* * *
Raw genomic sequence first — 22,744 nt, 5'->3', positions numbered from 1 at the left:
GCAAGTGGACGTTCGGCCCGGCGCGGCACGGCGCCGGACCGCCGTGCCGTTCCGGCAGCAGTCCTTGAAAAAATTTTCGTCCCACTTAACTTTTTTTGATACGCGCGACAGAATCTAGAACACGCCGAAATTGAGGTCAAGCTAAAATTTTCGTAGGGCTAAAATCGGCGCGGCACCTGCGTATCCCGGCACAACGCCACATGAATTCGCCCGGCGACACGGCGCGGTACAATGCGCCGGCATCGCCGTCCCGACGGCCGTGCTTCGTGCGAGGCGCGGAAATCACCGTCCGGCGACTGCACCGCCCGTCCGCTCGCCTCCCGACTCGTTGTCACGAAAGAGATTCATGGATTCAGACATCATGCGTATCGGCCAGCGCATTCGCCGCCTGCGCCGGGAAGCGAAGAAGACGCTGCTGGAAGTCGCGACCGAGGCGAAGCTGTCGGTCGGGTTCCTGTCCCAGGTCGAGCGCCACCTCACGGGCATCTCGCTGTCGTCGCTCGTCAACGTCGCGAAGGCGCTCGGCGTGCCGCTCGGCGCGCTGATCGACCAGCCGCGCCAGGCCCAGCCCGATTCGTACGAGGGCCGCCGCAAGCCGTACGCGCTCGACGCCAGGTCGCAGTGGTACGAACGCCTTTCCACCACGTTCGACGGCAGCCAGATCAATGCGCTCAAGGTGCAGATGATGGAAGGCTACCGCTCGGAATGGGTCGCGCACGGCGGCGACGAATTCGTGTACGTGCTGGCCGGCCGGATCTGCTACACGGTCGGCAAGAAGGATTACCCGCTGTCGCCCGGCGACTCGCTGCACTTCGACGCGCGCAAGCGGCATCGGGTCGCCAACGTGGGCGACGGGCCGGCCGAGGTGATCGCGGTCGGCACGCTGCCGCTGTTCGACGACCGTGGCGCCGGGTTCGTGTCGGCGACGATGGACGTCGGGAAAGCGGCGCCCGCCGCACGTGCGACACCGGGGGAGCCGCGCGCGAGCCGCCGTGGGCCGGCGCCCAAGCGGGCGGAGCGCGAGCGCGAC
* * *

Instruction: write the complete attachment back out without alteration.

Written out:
Raw genomic sequence first — 22,744 nt, 5'->3', positions numbered from 1 at the left:
GCAAGTGGACGTTCGGCCCGGCGCGGCACGGCGCCGGACCGCCGTGCCGTTCCGGCAGCAGTCCTTGAAAAAATTTTCGTCCCACTTAACTTTTTTTGATACGCGCGACAGAATCTAGAACACGCCGAAATTGAGGTCAAGCTAAAATTTTCGTAGGGCTAAAATCGGCGCGGCACCTGCGTATCCCGGCACAACGCCACATGAATTCGCCCGGCGACACGGCGCGGTACAATGCGCCGGCATCGCCGTCCCGACGGCCGTGCTTCGTGCGAGGCGCGGAAATCACCGTCCGGCGACTGCACCGCCCGTCCGCTCGCCTCCCGACTCGTTGTCACGAAAGAGATTCATGGATTCAGACATCATGCGTATCGGCCAGCGCATTCGCCGCCTGCGCCGGGAAGCGAAGAAGACGCTGCTGGAAGTCGCGACCGAGGCGAAGCTGTCGGTCGGGTTCCTGTCCCAGGTCGAGCGCCACCTCACGGGCATCTCGCTGTCGTCGCTCGTCAACGTCGCGAAGGCGCTCGGCGTGCCGCTCGGCGCGCTGATCGACCAGCCGCGCCAGGCCCAGCCCGATTCGTACGAGGGCCGCCGCAAGCCGTACGCGCTCGACGCCAGGTCGCAGTGGTACGAACGCCTTTCCACCACGTTCGACGGCAGCCAGATCAATGCGCTCAAGGTGCAGATGATGGAAGGCTACCGCTCGGAATGGGTCGCGCACGGCGGCGACGAATTCGTGTACGTGCTGGCCGGCCGGATCTGCTACACGGTCGGCAAGAAGGATTACCCGCTGTCGCCCGGCGACTCGCTGCACTTCGACGCGCGCAAGCGGCATCGGGTCGCCAACGTGGGCGACGGGCCGGCCGAGGTGATCGCGGTCGGCACGCTGCCGCTGTTCGACGACCGTGGCGCCGGGTTCGTGTCGGCGACGATGGACGTCGGGAAAGCGGCGCCCGCCGCACGTGCGACACCGGGGGAGCCGCGCGCGAGCCGCCGTGGGCCGGCGCCCAAGCGGGCGGAGCGCGAGCGCGAC